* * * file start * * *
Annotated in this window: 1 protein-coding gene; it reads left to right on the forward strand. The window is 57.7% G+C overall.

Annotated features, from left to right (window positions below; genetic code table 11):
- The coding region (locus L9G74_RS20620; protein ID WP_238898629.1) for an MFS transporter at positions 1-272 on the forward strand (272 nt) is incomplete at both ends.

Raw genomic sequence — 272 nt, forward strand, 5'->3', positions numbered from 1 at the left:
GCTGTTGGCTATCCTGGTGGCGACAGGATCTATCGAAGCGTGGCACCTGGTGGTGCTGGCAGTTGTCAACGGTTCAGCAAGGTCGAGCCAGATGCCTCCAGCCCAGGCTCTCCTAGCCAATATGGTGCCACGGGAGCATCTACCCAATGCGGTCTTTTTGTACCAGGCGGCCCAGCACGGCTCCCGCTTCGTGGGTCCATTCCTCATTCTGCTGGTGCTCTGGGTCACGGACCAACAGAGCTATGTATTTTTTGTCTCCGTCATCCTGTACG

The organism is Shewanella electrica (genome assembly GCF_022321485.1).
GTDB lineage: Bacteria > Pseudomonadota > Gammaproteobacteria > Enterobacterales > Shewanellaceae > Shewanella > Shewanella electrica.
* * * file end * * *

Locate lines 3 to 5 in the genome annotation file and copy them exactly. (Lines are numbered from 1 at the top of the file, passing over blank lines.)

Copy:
- The coding region (locus L9G74_RS20620; protein ID WP_238898629.1) for an MFS transporter at positions 1-272 on the forward strand (272 nt) is incomplete at both ends.

Raw genomic sequence — 272 nt, forward strand, 5'->3', positions numbered from 1 at the left:
GCTGTTGGCTATCCTGGTGGCGACAGGATCTATCGAAGCGTGGCACCTGGTGGTGCTGGCAGTTGTCAACGGTTCAGCAAGGTCGAGCCAGATGCCTCCAGCCCAGGCTCTCCTAGCCAATATGGTGCCACGGGAGCATCTACCCAATGCGGTCTTTTTGTACCAGGCGGCCCAGCACGGCTCCCGCTTCGTGGGTCCATTCCTCATTCTGCTGGTGCTCTGGGTCACGGACCAACAGAGCTATGTATTTTTTGTCTCCGTCATCCTGTACG